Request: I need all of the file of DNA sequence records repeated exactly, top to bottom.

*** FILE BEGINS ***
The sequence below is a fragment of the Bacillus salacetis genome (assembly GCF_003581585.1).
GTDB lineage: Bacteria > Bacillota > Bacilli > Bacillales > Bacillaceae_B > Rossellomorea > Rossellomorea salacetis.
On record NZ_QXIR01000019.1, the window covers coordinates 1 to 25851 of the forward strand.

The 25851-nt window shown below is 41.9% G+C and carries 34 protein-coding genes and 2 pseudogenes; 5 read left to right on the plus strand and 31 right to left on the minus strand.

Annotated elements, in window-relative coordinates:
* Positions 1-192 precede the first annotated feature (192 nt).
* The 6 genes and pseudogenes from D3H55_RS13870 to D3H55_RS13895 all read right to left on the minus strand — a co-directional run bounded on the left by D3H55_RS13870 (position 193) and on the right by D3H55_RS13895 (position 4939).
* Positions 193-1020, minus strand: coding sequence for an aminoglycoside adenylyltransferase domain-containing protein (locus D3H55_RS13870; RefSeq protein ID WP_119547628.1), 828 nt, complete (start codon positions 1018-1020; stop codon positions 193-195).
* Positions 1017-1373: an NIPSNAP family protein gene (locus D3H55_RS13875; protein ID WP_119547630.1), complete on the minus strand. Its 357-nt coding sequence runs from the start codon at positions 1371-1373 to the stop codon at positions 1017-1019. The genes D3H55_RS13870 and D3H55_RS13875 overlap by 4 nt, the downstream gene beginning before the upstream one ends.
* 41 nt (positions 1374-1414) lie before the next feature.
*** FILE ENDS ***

The sequence below is a fragment of the Bacillus salacetis genome (assembly GCF_003581585.1).
GTDB lineage: Bacteria > Bacillota > Bacilli > Bacillales > Bacillaceae_B > Rossellomorea > Rossellomorea salacetis.
On record NZ_QXIR01000019.1, the window covers coordinates 1 to 25851 of the forward strand.

The 25851-nt window shown below is 41.9% G+C and carries 34 protein-coding genes and 2 pseudogenes; 5 read left to right on the plus strand and 31 right to left on the minus strand.

Annotated elements, in window-relative coordinates:
* Positions 1-192 precede the first annotated feature (192 nt).
* The 6 genes and pseudogenes from D3H55_RS13870 to D3H55_RS13895 all read right to left on the minus strand — a co-directional run bounded on the left by D3H55_RS13870 (position 193) and on the right by D3H55_RS13895 (position 4939).
* Positions 193-1020, minus strand: coding sequence for an aminoglycoside adenylyltransferase domain-containing protein (locus D3H55_RS13870; RefSeq protein ID WP_119547628.1), 828 nt, complete (start codon positions 1018-1020; stop codon positions 193-195).
* Positions 1017-1373: an NIPSNAP family protein gene (locus D3H55_RS13875; protein ID WP_119547630.1), complete on the minus strand. Its 357-nt coding sequence runs from the start codon at positions 1371-1373 to the stop codon at positions 1017-1019. The genes D3H55_RS13870 and D3H55_RS13875 overlap by 4 nt, the downstream gene beginning before the upstream one ends.
* 41 nt (positions 1374-1414) lie before the next feature.